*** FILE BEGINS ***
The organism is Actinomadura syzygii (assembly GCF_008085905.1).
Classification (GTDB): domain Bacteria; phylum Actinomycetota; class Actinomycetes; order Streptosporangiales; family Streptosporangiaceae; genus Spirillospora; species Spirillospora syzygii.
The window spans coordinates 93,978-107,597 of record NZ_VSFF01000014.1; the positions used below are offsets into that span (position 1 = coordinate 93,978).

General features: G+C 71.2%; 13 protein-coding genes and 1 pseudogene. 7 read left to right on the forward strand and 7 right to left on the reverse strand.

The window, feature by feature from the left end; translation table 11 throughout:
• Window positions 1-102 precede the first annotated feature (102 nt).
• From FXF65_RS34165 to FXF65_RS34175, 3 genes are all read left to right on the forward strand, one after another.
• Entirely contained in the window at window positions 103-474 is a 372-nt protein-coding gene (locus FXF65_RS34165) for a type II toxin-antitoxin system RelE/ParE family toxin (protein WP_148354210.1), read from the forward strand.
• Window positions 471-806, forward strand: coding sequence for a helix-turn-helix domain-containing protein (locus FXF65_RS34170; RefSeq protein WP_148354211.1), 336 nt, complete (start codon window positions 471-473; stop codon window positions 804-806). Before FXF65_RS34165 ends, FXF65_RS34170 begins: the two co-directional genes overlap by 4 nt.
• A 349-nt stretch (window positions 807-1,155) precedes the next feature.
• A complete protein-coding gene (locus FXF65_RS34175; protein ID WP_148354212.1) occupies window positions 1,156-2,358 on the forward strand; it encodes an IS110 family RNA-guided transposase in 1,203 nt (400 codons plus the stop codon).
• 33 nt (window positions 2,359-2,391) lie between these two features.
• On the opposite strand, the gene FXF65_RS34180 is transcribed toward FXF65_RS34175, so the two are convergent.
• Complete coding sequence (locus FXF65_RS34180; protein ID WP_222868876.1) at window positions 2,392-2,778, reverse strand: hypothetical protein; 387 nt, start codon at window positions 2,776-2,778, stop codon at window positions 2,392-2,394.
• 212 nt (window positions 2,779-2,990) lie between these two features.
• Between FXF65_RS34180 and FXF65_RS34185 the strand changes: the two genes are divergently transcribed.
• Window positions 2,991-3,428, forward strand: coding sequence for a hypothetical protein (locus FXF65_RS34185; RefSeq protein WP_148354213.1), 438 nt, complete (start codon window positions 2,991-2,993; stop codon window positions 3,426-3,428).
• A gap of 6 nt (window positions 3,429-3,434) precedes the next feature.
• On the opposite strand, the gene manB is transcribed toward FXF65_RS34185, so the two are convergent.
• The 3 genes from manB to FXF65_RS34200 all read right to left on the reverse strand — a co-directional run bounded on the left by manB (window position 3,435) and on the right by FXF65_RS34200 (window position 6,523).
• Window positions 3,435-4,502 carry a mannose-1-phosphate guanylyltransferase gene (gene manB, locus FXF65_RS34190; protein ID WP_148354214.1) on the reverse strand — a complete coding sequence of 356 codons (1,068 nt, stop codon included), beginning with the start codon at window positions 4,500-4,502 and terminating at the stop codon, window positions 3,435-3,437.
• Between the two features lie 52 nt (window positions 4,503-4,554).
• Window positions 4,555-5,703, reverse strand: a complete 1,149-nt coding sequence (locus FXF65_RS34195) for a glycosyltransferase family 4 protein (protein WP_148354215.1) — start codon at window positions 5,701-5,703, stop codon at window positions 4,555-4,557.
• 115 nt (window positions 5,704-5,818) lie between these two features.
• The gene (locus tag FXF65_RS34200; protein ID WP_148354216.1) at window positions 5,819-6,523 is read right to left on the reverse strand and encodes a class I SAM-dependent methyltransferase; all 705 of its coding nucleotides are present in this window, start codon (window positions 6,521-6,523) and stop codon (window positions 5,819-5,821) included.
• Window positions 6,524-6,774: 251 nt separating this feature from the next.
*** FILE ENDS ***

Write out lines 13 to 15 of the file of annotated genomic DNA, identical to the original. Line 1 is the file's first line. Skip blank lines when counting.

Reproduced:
• On the opposite strand, the gene FXF65_RS34180 is transcribed toward FXF65_RS34175, so the two are convergent.
• Complete coding sequence (locus FXF65_RS34180; protein ID WP_222868876.1) at window positions 2,392-2,778, reverse strand: hypothetical protein; 387 nt, start codon at window positions 2,776-2,778, stop codon at window positions 2,392-2,394.
• 212 nt (window positions 2,779-2,990) lie between these two features.